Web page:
As the problem with obesity becomes more prevalent in society, you might begin to take a closer look at your daily diet. When grocery shopping, a variety of foods claim to be “low-calorie,” “heart healthy” and “fat-free.” Including fat-free cheese in a weight loss plan can be beneficial, though there are other factors to consider.
Cheese contains phosphorous, protein, vitamin A, vitamin B-12 and zinc. Fat-free cheese contains fewer calories than its regular counterparts making it a healthier alternative when your goal is to lose weight. It is also an excellent source of calcium, which is important for maintaining the health and vitality of your bones. The Academy of Nutrition and Dietetics recommends that women consume at least 1,000 milligrams of calcium daily. This may decrease your risk of osteoporosis, a medical condition that occurs when the bones become brittle and fragile.
Most regular types of cheese are not only high in fat, but also cholesterol. When consumed, saturated fats, trans fats and cholesterol significantly increase your risk of developing coronary artery disease and/or atherosclerosis. The major benefit of fat-free cheese is that it does not contain any fat or cholesterol. However, manufacturers often add ingredients to fat-free foods to improve taste. Oftentimes, this extra ingredient is sodium. The Daily Plate website shows that 1/4 cup of regular cheddar cheese has 180 mg of sodium, while 1/4 cup of fat-free cheddar cheese contains 280 mg of sodium. Keep this in mind if sodium intake is a concern for you.
Low-fat and fat-free cheeses make appropriate snacks for a healthy eating plan. This healthy snack not only provides calcium and protein, but also supplies a necessary boost of energy between meals. The American Heart Association recommends including fat-free and low-fat cheeses in your daily diet.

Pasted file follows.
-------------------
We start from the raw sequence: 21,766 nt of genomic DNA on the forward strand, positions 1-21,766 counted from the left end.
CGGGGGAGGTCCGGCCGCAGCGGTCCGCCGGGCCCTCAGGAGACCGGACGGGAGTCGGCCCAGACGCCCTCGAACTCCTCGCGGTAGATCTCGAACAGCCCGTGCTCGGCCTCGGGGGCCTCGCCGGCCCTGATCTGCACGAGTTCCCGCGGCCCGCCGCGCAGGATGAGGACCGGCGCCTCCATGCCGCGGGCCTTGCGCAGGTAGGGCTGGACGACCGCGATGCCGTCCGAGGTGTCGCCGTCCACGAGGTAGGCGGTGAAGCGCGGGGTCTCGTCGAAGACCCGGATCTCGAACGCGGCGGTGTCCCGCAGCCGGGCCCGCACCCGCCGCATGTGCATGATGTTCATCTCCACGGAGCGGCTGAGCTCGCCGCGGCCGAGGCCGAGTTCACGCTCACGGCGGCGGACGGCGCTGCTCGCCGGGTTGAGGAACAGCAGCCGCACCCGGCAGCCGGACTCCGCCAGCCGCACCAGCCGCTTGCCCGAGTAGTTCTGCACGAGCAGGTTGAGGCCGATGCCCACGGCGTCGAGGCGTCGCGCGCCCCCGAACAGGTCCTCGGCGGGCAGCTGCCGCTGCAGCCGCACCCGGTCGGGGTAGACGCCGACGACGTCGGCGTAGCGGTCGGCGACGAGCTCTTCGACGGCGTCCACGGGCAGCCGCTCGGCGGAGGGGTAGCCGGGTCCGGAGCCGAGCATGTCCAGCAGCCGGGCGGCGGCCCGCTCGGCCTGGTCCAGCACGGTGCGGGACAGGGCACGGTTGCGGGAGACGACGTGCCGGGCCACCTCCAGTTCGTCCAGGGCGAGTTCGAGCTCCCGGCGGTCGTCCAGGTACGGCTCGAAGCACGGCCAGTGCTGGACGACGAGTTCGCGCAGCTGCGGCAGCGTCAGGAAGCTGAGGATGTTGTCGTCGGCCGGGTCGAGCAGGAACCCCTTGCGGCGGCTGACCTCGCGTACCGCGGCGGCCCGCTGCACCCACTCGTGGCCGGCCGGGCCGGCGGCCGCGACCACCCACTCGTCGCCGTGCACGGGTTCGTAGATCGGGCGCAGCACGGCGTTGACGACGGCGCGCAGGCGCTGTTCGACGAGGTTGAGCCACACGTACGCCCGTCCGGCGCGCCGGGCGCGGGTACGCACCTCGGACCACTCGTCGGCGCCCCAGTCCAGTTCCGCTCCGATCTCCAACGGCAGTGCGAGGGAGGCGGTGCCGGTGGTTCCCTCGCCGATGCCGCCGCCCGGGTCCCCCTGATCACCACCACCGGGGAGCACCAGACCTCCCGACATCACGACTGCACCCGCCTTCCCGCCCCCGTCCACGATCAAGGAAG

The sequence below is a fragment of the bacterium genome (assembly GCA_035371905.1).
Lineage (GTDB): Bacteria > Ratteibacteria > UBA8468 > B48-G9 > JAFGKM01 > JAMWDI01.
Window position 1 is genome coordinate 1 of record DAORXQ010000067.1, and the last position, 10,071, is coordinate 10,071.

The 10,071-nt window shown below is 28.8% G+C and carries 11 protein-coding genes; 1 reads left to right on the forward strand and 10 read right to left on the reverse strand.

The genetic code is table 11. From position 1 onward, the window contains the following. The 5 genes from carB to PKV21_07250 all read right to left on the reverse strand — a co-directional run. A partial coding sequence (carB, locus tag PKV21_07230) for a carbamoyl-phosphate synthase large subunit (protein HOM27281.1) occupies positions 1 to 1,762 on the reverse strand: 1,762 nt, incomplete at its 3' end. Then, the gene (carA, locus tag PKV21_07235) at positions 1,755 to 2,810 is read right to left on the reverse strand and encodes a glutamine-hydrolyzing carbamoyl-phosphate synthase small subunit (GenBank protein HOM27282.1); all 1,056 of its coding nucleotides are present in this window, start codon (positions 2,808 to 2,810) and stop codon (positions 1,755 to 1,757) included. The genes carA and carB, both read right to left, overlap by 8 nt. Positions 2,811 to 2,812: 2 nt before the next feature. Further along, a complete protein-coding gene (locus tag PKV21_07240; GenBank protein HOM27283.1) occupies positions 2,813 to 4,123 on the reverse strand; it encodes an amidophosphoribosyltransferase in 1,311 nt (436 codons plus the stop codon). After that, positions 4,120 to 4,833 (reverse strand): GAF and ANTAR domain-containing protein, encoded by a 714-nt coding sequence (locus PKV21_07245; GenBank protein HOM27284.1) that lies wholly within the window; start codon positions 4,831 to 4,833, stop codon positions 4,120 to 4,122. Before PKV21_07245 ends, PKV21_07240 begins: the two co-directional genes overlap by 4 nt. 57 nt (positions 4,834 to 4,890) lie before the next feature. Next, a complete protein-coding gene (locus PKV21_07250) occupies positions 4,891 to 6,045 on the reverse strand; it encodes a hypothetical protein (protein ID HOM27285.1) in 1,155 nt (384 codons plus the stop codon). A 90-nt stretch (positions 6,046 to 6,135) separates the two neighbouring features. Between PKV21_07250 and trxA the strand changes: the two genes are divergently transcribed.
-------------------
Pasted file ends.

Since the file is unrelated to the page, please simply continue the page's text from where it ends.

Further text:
Although fat-free cheese can be safely included in a healthy diet, opt for cheeses that are not only fat-free, but also low in sodium. In fact, low-fat and fat-free dairy products, including cheese, are a recommended food group in the Dietary Approaches to Stop Hypertension, or DASH, diet, according to the Women’s Heart Foundation. When you do use fat-free cheese, do not allow the “fat-free” idea to encourage a larger portion that necessary. Fat-free cheese still contains calories, and when you are trying to lose weight, those extra calories can add up to unsuccessful weight loss.
- Dairy Council of California: Nutrients in Cheese
- Academy of Nutrition and Dietetics: Women-Get Nutrients While Cutting Calories
- HealthCastle: Making Sense of Fat in Your Diet
- Women's Heart Foundation: Dietary Approaches to Stop Hypertension (DASH)
- American Heart Association: Sodium (Salt or Sodium Chloride)
- American Heart Association: Diet and Lifestyle Recommendations
- Jupiterimages/Comstock/Getty Images
This article reflects the views of the writer and does not necessarily reflect the views of Jillian Michaels or JillianMichaels.com.